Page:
Altered hepatic vascular regulation is a common event following shock or sepsis. Recent work shows that this is related to increased constrictor response to endothelin that is associated with decreased eNOS activation. We now hypothesize that inflammatory and oxidative stress associated with shock and sepsis disrupt signaling of endothelin-1 via effects on proteins sequestered in caveolae. The result is uncoupling of ET receptors from eNOS activation, but not from constrictor signaling. Ultimately vascular dysregulation potentiates liver injury and inflammatory response. Given the many signaling molecules that are sequestered in the caveolae, the potential significance of this investigation goes beyond vascular regulation and may provide valuable insights regarding cell signaling in general during shock and sepsis. In order to test this hypothesis, we propose the following aims.
Aim 1 : Test whether alterations in proteins associated with caveolae is a common pathway in shock related injuries.
Aim 2 : Test whether changes in basal expression of caveolae-associated proteins result in altered endothelin-1 signaling.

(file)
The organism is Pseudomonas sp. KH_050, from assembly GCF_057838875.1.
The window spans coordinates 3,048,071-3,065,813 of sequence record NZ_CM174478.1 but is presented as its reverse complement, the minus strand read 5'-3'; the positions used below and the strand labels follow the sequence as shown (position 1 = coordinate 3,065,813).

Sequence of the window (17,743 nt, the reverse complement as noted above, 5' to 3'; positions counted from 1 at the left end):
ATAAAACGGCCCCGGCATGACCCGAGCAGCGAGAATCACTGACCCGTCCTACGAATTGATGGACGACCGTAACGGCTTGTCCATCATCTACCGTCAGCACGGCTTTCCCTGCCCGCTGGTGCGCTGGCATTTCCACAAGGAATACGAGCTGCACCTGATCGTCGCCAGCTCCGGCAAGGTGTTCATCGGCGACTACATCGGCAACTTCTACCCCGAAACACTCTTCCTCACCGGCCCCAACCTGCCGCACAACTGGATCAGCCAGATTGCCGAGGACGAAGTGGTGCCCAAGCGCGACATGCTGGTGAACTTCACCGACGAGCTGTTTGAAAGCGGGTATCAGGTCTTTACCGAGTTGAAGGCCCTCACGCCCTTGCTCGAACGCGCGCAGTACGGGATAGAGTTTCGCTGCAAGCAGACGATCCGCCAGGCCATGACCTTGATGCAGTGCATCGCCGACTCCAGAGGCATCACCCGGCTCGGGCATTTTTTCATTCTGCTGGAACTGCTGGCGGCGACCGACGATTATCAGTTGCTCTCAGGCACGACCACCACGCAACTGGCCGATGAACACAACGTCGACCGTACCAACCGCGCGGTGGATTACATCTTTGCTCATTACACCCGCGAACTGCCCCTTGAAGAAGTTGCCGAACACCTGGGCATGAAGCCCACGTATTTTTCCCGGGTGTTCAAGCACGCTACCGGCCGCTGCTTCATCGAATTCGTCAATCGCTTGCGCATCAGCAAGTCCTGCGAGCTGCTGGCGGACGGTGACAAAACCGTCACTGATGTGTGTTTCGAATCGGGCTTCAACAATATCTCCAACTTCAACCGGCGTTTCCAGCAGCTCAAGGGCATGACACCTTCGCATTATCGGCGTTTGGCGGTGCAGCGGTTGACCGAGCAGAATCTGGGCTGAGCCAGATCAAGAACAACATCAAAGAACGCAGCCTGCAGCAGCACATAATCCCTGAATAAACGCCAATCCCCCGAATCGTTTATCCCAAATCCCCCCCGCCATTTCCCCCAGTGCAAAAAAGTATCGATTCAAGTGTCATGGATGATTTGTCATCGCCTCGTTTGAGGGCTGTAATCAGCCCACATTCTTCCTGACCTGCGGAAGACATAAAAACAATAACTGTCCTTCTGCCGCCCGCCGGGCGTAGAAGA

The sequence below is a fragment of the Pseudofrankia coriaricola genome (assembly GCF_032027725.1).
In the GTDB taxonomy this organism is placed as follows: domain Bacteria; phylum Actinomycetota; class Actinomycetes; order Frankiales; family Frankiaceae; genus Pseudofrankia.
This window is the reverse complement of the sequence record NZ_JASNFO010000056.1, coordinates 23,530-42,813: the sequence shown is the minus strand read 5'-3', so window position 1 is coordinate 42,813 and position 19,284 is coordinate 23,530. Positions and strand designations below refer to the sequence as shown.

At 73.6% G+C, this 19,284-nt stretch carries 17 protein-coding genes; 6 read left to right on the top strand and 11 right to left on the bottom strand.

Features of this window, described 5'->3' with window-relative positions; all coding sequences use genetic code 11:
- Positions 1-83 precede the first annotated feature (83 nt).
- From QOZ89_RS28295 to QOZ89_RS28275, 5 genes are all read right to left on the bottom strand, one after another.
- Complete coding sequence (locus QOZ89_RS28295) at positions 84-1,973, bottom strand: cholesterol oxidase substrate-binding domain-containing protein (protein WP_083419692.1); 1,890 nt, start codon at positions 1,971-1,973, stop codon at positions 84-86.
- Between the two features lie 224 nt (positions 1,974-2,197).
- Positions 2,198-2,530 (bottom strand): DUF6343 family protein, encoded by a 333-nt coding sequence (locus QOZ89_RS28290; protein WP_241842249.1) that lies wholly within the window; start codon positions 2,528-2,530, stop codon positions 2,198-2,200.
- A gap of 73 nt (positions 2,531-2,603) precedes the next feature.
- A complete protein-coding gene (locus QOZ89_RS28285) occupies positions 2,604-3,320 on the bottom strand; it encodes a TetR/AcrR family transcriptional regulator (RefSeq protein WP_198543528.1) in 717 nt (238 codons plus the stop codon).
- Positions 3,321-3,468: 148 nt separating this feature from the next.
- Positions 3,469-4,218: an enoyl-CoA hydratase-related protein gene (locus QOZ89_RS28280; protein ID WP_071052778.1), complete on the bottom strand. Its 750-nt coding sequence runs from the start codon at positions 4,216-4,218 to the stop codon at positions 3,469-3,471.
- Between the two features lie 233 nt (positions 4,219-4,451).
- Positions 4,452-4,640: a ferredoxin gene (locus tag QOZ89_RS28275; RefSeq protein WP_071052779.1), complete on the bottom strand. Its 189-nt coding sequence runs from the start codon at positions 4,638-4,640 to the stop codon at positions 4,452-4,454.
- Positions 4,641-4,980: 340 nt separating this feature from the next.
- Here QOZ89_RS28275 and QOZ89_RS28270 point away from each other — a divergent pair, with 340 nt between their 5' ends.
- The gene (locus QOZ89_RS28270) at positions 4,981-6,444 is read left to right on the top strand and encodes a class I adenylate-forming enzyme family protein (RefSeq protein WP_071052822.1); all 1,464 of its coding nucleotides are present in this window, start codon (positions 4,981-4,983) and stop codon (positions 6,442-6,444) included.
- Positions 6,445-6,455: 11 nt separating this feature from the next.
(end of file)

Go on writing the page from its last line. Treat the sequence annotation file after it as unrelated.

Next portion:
Aim 3 : Test whether stress-induced changes can be mimicked by manipulation of components of the caveolar domains.
Aim 4 : Test whether manipulation of mechanisms identified as important in aims 1-3 have a significant impact on vascular regulation, distribution of tissue oxygen and liver injury in vivo. Upon completion of the above aims, we will have elucidated the effect of prototypical in vitro stresses as well as clinically relevant in vivo stresses on regulation of proteins associated with caveolar domains that affect the interaction between endothelin and NO. We will also have determined the functional significance of these changes for endothelin signaling in vitro and for hepatic vascular regulation in vivo. The hepatic microcirculation has many unique aspects; however, there is evidence that these mechanisms with some modifications may be virtually ubiquitous in vascular cells. Thus our findings are likely to have much broader application than just understanding of liver injury during shock states.
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